General Government Budget Balance Is Forecast to Post Moderate Budget Deficits Over the Next Years
Budgetary outcomes weakened slightly in 2022 but continued to compare favourably with those of other highly rated sovereigns. The general government budget surplus narrowed to 0.2% of GDP in 2022 from 0.7% in 2021. Furthermore, DBRS Morningstar notes that fiscal metrics weakened less than expected not least as a result of strong government revenue growth. The government’s draft budget 2023 from October 2022 had forecast a general government budget deficit of 0.4% of GDP for 2022. The narrowing of the budget surplus over the past year resulted primarily from a rising public wage bill and the adoption of support measures for households and companies, the fiscal cost of which is estimated at 1.1% of GDP in 2022. Looking ahead, the government’s stability programme, released in April 2023, forecasts the general government budget balance to post moderate deficits of 1.5% of GDP in 2023, 1.7% in 2024 and 1.0% in 2025. This results from a step-up in fiscal support measures in 2023, most of which are planned to remain in place until end 2024. The fiscal cost of support measures is estimated at 2.0% of GDP for 2023. Furthermore, a regular adjustment of personal income tax brackets from 2024 onwards is set to weigh on government tax revenues.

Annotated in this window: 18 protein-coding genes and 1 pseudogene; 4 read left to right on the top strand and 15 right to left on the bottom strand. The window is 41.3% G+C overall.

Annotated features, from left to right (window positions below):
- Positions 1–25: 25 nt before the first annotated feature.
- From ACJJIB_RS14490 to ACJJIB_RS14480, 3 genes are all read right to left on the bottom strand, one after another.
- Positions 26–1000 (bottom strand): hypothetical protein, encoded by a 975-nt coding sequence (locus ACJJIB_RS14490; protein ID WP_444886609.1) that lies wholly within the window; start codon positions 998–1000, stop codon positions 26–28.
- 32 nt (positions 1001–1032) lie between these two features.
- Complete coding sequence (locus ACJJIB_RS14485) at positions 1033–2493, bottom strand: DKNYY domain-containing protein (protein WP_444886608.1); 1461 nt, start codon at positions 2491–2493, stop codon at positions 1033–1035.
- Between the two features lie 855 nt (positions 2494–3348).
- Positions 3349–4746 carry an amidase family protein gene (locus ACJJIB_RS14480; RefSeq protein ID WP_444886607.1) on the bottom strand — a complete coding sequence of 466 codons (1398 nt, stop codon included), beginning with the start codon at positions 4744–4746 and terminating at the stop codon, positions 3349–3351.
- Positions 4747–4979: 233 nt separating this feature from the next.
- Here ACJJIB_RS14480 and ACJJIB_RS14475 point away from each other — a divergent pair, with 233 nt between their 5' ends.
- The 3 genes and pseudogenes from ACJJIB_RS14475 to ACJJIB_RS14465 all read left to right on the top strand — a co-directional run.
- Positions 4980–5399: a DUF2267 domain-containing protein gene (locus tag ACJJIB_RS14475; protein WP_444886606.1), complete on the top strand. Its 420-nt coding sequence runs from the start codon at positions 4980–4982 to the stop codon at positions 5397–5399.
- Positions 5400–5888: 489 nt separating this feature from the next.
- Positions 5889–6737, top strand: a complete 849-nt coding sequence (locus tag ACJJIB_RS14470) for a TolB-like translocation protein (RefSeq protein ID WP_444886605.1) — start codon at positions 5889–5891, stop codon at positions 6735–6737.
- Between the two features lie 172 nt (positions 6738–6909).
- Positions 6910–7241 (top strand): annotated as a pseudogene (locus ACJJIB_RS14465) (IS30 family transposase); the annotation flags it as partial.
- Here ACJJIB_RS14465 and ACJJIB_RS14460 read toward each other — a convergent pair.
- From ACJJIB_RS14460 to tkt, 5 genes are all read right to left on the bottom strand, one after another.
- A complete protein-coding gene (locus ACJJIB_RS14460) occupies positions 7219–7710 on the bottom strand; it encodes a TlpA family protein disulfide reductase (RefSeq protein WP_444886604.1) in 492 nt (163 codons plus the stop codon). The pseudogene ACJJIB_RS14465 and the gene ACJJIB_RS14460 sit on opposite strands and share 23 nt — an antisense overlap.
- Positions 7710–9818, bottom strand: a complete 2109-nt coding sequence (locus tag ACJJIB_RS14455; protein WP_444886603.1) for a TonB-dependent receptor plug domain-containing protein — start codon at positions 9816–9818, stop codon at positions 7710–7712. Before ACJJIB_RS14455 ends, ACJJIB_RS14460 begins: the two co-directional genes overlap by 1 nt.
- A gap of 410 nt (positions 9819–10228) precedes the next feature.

Ratings Continue to Be Underpinned by Low Public Debt and Large Government Assets
The government debt-to-GDP ratio remains among the lowest in Europe. Although the government’s debt stock is projected to increase moderately over the next years, the government debt-to-GDP ratio is expected to remain below the country’s own ceiling of 30% of GDP. The recently released stability programme 2023 projects general government debt to increase to a still modest 28.2% at end-2025 from 24.6% at end-2022. Moreover, the government’s repayment capacity is bolstered by large government assets. At end-2022, the general government had a net asset position of 8.5% of GDP (excluding government shareholdings in several commercial and non-commercial companies). Therefore, DBRS Morningstar assesses Luxembourg’s fiscal space as very large.
The Ratings Are Supported By High Institutional Quality And Stable Political Environment